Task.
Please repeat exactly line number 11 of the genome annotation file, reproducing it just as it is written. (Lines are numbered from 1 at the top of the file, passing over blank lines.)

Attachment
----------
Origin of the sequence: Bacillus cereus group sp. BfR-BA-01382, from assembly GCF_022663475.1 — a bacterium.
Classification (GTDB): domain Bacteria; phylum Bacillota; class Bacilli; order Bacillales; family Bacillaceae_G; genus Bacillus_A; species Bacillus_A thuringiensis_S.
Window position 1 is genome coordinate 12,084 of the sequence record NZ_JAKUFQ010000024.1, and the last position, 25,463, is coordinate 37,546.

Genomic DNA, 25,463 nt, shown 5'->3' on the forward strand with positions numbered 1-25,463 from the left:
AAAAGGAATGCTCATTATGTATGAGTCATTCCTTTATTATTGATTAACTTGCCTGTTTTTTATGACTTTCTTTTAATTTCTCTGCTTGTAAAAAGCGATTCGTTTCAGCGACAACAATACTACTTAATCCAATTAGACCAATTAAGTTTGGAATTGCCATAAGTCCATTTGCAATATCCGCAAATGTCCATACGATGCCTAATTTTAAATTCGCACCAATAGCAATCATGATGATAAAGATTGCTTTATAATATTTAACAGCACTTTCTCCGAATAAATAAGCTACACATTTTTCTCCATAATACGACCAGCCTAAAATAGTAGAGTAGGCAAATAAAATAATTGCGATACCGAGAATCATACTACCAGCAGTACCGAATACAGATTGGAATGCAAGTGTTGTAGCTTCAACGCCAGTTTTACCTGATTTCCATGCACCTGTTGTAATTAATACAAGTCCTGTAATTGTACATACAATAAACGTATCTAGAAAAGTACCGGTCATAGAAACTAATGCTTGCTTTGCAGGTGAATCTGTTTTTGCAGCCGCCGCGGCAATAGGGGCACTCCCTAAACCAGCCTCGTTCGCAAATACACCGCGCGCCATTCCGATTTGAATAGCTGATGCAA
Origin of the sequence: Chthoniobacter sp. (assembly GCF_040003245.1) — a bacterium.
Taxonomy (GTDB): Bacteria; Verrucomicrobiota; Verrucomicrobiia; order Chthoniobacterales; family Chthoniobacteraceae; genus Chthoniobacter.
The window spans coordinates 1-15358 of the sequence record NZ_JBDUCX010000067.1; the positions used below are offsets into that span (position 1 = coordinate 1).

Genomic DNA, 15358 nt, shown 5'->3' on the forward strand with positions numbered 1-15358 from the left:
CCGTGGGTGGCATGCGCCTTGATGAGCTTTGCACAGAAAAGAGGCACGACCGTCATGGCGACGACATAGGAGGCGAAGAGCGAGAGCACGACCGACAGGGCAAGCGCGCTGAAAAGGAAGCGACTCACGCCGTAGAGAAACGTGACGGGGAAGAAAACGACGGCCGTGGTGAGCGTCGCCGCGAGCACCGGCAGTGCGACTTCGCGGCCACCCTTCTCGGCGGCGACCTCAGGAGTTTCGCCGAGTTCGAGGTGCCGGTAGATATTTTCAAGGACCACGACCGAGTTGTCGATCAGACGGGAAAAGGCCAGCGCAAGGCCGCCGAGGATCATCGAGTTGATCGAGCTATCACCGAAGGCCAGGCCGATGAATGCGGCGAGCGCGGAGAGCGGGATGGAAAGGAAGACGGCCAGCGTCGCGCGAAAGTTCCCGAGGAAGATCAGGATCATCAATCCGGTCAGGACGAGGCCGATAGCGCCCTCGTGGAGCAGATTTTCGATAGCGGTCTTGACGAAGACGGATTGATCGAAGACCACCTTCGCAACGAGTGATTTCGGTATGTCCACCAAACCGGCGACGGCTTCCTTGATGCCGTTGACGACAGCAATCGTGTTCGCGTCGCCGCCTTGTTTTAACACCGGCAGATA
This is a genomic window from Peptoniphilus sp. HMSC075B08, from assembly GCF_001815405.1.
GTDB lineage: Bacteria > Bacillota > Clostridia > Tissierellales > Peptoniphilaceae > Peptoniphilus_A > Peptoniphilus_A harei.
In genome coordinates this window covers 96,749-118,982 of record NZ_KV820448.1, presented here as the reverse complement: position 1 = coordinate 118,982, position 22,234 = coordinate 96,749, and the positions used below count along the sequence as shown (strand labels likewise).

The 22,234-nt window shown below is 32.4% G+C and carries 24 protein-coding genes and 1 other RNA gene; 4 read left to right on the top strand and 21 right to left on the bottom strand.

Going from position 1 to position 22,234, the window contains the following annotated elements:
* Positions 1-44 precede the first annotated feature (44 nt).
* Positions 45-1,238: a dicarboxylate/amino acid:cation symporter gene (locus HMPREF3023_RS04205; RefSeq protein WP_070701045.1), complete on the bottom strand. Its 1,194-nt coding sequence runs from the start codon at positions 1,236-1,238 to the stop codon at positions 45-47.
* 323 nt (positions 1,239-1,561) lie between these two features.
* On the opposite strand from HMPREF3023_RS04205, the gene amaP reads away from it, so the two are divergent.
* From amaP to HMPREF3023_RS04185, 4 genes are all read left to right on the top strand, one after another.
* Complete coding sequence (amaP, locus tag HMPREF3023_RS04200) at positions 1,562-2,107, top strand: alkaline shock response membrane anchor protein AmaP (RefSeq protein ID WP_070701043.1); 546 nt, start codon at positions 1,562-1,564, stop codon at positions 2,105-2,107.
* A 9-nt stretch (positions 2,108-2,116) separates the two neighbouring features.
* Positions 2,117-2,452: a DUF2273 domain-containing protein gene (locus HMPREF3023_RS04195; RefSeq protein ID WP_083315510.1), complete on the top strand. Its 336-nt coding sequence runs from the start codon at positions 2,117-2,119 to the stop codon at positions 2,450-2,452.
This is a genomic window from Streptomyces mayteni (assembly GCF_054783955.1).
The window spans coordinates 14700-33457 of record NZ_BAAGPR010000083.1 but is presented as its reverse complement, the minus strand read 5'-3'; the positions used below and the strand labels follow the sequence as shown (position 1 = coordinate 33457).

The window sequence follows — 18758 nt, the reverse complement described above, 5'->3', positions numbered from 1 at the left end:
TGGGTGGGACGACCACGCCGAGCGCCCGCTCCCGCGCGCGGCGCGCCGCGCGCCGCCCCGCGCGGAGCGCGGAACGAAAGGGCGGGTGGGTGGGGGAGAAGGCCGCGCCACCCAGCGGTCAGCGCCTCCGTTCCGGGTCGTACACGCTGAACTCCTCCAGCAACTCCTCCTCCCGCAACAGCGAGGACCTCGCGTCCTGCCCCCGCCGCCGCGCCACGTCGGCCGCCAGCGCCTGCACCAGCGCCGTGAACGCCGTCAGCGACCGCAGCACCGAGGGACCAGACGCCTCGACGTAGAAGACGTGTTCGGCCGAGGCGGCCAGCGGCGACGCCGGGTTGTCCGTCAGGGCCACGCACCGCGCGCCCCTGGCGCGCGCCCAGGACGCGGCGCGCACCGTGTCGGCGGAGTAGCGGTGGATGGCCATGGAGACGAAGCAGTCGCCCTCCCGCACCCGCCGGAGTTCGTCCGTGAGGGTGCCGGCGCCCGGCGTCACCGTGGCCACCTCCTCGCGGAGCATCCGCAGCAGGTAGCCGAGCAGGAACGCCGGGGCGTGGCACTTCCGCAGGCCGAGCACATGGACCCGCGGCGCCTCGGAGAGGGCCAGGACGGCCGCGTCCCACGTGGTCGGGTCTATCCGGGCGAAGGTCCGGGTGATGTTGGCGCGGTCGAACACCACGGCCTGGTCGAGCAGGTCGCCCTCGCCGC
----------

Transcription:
This is a genomic window from Peptoniphilus sp. HMSC075B08, from assembly GCF_001815405.1.